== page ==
Most people in our time have a internal conflict between what they love (what they want to do) and what they feel is practical (what they should do). The solution to this problem isn’t easy, but the answer is clear. You don’t have to settle for either or.

What it Really Takes: The Marriage of Your Heart and Mind

Just like any relationship, the marriage of your heart and mind requires hard work. Their might be a honeymoon stage at first. You’ll blissfully forget the world and follow the most impractical notions. Enjoy it. But reality will set in sooner or later and you’ll have to do some real soul searching. You’ll have to re-create a relationship that satisfies both your heart and your mind’s needs. Anything less just isn’t worth living for.

If you feel like you’re getting caught up in ego-driven goals and you’re drowning in your own expectations, it’s time to stop and think about where your life is going. If your “sacrifices” are making you miserable, maybe they weren’t worth it in the first place. Just ask yourself.. Does this make me feel alive?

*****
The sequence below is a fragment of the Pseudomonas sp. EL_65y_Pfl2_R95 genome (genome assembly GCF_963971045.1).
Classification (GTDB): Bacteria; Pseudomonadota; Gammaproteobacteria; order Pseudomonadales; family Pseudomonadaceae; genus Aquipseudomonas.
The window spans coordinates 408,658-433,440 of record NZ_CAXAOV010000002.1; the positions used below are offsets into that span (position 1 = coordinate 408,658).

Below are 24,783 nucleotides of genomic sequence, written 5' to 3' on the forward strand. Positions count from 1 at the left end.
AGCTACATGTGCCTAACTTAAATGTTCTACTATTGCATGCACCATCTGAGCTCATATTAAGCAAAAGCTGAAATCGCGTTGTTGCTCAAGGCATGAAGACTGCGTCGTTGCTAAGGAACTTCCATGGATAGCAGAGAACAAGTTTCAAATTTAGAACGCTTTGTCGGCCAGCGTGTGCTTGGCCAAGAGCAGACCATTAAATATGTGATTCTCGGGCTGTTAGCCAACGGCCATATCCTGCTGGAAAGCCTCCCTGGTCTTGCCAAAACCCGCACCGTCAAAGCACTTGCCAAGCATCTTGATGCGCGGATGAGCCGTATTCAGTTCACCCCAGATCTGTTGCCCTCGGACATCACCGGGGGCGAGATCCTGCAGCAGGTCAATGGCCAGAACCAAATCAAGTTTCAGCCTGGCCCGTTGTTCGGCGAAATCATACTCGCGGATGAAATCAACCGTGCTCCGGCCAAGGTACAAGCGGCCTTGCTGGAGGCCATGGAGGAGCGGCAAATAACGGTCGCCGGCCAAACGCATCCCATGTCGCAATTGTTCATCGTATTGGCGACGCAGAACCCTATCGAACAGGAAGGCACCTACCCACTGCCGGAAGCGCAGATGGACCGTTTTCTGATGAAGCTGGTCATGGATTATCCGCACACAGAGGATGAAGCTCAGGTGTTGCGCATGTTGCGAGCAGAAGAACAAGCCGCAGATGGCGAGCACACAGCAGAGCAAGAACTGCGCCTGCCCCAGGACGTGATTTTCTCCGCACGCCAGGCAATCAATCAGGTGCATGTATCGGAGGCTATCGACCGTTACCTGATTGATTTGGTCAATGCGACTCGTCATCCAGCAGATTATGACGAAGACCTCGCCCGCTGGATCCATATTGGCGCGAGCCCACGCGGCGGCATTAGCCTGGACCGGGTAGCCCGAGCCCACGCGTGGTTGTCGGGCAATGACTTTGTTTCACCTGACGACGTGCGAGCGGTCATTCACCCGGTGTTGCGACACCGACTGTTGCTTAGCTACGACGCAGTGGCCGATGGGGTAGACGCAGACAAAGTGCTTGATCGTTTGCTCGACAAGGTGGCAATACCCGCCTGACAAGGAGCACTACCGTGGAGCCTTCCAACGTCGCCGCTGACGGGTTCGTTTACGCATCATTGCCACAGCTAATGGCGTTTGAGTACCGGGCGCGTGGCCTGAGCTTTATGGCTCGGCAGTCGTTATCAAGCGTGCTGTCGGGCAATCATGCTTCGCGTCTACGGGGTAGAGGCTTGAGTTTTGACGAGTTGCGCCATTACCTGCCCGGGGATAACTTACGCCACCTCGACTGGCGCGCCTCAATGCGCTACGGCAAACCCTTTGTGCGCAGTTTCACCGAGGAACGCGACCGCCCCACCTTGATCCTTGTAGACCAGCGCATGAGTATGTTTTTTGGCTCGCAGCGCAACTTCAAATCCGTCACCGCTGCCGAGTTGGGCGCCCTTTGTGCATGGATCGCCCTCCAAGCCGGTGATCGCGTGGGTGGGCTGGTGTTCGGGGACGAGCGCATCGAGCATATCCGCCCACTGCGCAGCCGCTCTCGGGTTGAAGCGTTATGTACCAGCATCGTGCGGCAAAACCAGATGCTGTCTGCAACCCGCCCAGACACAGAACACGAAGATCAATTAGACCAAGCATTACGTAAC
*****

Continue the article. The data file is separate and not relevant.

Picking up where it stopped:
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[…] Give up trying to be ultra productive, especially if productivity is making you miserable. […]


[…] : Tags: productivity ← WHY PEOPLE HATE […]

Gregory Scott
“Happiness”, like all emotional states, is ephemeral; to state ‘Our pursuit of increased productivity, should result in increased happiness right?’ is to establish a strawman argument. It seems self-evident but I’ll say it anyway: the goal of productivity is not happiness, the goal of productivity is productivity. Whether that productivity fosters happiness depends on whether you’ve accurately identified goals that make you happy, and *that* is where most people miss the mark because they misunderstand both themselves and, more importantly, the nature of happiness itself. For me, I find it much more effective to focus my productivity on goals that… Read more »